It was an interesting chat, where we discussed about how effective this act can be, knowing that the majority of spam comes out of the U.S. and some Asian countries. Those people are not interested in our laws and they completely disregard order anyway.
But Richard made a point that this is a good start, the start of something larger, including the collaboration of other countries, by making it clear that we do not tolerate this intrusion.
And here comes the thing: Symantec is working to release yet another layer in its anti-spam product line, this time providing a software as a service implementation "in the cloud". This means a non-software and non-appliance solution, aimed at companies from five to 2000 employees.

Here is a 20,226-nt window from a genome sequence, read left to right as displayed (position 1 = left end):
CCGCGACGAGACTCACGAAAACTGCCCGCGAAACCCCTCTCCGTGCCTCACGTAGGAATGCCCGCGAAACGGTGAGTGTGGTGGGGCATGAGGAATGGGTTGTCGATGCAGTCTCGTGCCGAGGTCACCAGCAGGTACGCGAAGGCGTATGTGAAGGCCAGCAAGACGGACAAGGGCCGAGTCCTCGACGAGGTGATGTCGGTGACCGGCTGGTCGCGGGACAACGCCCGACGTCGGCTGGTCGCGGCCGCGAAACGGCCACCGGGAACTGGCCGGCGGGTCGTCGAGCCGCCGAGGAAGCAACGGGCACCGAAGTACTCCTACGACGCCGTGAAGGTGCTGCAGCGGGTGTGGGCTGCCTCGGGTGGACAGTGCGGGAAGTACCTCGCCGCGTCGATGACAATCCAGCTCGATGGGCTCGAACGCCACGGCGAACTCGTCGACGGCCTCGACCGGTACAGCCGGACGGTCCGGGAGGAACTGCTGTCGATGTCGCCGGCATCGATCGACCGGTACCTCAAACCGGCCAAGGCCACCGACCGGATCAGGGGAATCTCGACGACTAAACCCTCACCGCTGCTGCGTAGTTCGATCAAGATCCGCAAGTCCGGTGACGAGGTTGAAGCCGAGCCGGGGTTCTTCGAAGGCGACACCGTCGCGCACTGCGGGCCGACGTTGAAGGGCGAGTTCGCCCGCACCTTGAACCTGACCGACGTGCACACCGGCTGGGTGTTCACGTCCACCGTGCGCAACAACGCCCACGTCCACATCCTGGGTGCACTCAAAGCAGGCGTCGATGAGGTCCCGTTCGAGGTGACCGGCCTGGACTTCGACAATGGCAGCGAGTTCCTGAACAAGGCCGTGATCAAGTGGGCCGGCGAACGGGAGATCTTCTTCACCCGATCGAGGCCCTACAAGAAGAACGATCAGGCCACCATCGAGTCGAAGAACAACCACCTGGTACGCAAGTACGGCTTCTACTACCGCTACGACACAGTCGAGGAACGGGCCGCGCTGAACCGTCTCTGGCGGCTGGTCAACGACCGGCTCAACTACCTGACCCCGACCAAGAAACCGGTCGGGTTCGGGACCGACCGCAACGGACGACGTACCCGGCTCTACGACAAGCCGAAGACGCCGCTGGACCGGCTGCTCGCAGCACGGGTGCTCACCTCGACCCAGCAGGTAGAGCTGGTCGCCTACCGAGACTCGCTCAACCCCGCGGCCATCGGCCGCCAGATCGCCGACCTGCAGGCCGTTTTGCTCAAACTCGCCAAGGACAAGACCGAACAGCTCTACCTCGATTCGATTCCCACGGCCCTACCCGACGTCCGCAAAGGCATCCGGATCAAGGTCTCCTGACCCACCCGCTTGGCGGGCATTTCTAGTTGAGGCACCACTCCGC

Basically Symantec will reroute a company's e-mail to their own servers, scan and clean any e-mails before forwarding those to their final destinations. It's not much different from a solution such as Spamdunk, I think.
The interesting thing is that Richard's team is currently looking for local partners to bring this service to the market, and also working to establish a New Zealand-based datacenter to provide the service in-country.
It looks like the new service will be available sometime in the next month or two.
You can get some insight into the Unsolicited Electronics Message Act 2007 by reading this post on Bell Gully.
Other related posts:
Microsoft Ignite New Zealand, Microsoft Surface Studio
Geekzone data analytics with Power BI
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